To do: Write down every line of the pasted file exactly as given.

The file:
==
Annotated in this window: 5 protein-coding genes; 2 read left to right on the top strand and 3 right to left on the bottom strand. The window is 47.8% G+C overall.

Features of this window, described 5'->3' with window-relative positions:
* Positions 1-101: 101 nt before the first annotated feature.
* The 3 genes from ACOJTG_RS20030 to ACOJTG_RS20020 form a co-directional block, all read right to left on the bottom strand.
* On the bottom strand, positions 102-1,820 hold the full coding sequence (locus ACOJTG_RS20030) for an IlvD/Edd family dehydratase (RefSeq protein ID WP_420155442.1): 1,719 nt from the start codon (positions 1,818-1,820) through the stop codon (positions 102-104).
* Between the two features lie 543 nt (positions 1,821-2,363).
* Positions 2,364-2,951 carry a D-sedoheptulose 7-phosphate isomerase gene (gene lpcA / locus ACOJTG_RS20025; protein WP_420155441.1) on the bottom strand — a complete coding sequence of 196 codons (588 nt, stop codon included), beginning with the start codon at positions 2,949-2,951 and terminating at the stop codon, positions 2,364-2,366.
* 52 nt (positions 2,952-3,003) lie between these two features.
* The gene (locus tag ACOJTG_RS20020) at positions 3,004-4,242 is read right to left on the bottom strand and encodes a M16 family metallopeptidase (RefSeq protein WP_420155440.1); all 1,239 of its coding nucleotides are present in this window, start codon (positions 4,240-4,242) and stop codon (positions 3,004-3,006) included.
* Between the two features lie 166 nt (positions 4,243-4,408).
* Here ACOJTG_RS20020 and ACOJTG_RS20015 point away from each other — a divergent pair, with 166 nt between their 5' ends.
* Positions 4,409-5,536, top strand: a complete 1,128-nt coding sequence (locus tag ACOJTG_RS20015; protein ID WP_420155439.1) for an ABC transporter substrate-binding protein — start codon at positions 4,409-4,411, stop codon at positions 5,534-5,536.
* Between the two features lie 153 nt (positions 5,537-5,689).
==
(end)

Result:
Annotated in this window: 5 protein-coding genes; 2 read left to right on the top strand and 3 right to left on the bottom strand. The window is 47.8% G+C overall.

Features of this window, described 5'->3' with window-relative positions:
* Positions 1-101: 101 nt before the first annotated feature.
* The 3 genes from ACOJTG_RS20030 to ACOJTG_RS20020 form a co-directional block, all read right to left on the bottom strand.
* On the bottom strand, positions 102-1,820 hold the full coding sequence (locus ACOJTG_RS20030) for an IlvD/Edd family dehydratase (RefSeq protein ID WP_420155442.1): 1,719 nt from the start codon (positions 1,818-1,820) through the stop codon (positions 102-104).
* Between the two features lie 543 nt (positions 1,821-2,363).
* Positions 2,364-2,951 carry a D-sedoheptulose 7-phosphate isomerase gene (gene lpcA / locus ACOJTG_RS20025; protein WP_420155441.1) on the bottom strand — a complete coding sequence of 196 codons (588 nt, stop codon included), beginning with the start codon at positions 2,949-2,951 and terminating at the stop codon, positions 2,364-2,366.
* 52 nt (positions 2,952-3,003) lie between these two features.
* The gene (locus tag ACOJTG_RS20020) at positions 3,004-4,242 is read right to left on the bottom strand and encodes a M16 family metallopeptidase (RefSeq protein WP_420155440.1); all 1,239 of its coding nucleotides are present in this window, start codon (positions 4,240-4,242) and stop codon (positions 3,004-3,006) included.
* Between the two features lie 166 nt (positions 4,243-4,408).
* Here ACOJTG_RS20020 and ACOJTG_RS20015 point away from each other — a divergent pair, with 166 nt between their 5' ends.
* Positions 4,409-5,536, top strand: a complete 1,128-nt coding sequence (locus tag ACOJTG_RS20015; protein ID WP_420155439.1) for an ABC transporter substrate-binding protein — start codon at positions 4,409-4,411, stop codon at positions 5,534-5,536.
* Between the two features lie 153 nt (positions 5,537-5,689).